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TV REVIEW : 'Soul' Salutes Black Artists

June 29, 1991|DENNIS HUNT

"Celebrate the Soul of American Music," a two-hour syndicated special airing tonight (KTLA Channel 5 at 8), is a surprisingly entertaining, fast-moving variety show structured like a tribute to veteran black artists from all genres.

The show, taped earlier this month at the Pantages Theatre in Hollywood, honors performers from all phases of popular music--from country to jazz to rock 'n' roll--including Dizzy Gillespie, Little Richard, the Dells, Etta James, Charley Pride, Ella Fitzgerald and the Shirelles. All, except Fitzgerald, are present to receive awards. The hosts are Diahann Carroll, Philip Michael Thomas and Dionne Warwick.

In each segment, a retrospective of the veteran artist's career is followed by a performance of the artist's music by some contemporary star. Performers like Robert Townsend, Mel Torme and Al Jarreau host the retrospectives.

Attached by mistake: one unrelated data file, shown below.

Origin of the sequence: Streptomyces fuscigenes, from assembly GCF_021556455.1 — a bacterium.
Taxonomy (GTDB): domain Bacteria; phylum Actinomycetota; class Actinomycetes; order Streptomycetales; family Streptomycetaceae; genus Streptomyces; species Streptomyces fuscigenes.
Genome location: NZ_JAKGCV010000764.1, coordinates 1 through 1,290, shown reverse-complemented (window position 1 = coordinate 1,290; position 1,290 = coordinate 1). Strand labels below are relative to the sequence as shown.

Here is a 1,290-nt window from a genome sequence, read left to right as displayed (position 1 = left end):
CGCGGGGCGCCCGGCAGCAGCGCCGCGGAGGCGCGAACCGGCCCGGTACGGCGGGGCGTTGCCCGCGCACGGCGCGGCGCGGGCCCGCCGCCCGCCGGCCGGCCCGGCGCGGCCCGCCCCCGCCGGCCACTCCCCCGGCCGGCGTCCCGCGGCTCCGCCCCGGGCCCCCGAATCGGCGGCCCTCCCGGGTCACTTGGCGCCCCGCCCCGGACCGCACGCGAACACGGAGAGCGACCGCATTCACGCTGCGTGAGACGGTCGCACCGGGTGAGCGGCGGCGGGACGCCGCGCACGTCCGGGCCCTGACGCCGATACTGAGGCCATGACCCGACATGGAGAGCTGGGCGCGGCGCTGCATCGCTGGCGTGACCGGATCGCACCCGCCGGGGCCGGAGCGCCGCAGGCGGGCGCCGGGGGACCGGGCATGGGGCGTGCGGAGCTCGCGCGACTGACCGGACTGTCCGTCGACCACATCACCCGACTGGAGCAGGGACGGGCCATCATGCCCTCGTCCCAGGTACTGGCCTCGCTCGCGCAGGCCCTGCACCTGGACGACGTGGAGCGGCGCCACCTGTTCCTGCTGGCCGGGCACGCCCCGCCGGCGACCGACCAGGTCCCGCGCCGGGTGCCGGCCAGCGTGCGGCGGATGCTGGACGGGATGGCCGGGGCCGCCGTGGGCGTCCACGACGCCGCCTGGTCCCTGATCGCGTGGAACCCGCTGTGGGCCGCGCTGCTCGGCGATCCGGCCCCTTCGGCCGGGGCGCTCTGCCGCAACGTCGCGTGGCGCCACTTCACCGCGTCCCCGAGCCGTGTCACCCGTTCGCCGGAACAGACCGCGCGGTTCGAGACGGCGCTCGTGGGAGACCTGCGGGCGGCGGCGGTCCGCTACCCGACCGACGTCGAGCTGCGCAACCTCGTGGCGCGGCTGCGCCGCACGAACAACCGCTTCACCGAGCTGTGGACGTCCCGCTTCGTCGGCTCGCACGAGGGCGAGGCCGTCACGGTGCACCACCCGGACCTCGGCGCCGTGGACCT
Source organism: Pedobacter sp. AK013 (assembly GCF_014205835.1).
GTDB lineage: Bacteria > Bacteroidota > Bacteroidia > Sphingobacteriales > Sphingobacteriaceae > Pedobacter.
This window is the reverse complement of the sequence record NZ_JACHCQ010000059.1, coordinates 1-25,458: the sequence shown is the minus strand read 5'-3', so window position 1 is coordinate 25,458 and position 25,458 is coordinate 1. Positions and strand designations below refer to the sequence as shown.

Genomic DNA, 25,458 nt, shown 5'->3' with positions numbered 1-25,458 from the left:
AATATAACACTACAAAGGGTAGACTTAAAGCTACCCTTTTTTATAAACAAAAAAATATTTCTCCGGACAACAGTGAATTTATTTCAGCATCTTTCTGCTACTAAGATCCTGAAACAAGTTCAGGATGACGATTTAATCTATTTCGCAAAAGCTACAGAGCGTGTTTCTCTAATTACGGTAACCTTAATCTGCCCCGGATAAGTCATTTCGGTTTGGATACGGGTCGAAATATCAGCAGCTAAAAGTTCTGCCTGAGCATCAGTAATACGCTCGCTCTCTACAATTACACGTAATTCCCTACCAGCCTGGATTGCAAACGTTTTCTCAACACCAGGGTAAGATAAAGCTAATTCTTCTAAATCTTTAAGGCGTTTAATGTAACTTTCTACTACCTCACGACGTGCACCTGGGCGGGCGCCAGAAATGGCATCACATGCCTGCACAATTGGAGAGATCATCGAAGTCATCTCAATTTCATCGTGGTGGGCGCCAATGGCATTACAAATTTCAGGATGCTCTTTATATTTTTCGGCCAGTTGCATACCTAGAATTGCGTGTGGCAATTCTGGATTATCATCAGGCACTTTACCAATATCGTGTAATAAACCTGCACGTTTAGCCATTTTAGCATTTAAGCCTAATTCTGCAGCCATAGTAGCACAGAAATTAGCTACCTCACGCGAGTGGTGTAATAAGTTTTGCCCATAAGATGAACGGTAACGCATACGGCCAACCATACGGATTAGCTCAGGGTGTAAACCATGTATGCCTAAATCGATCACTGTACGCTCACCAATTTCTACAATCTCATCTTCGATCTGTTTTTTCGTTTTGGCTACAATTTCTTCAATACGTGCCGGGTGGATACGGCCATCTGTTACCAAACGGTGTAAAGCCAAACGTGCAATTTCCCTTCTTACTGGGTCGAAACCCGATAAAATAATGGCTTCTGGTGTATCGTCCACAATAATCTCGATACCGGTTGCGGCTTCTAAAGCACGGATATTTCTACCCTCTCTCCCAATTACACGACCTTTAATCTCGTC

But the heart of the show is the performances, which are generally outstanding. Singers such as Oleta Adams, Dianne Reeves and En Vogue have a chance to show off their versatility by performing material they don't normally sing.

The tribute to the late Sarah Vaughan features possibly the show's best performance: Reeves singing, Vaughan-style, "Tenderly"--one of Vaughan's best.

Handing out these awards is an obvious excuse to mount a star-studded TV show, but it's refreshing to see honors heaped on R&B artists like Etta James and the Dells who usually aren't saluted.

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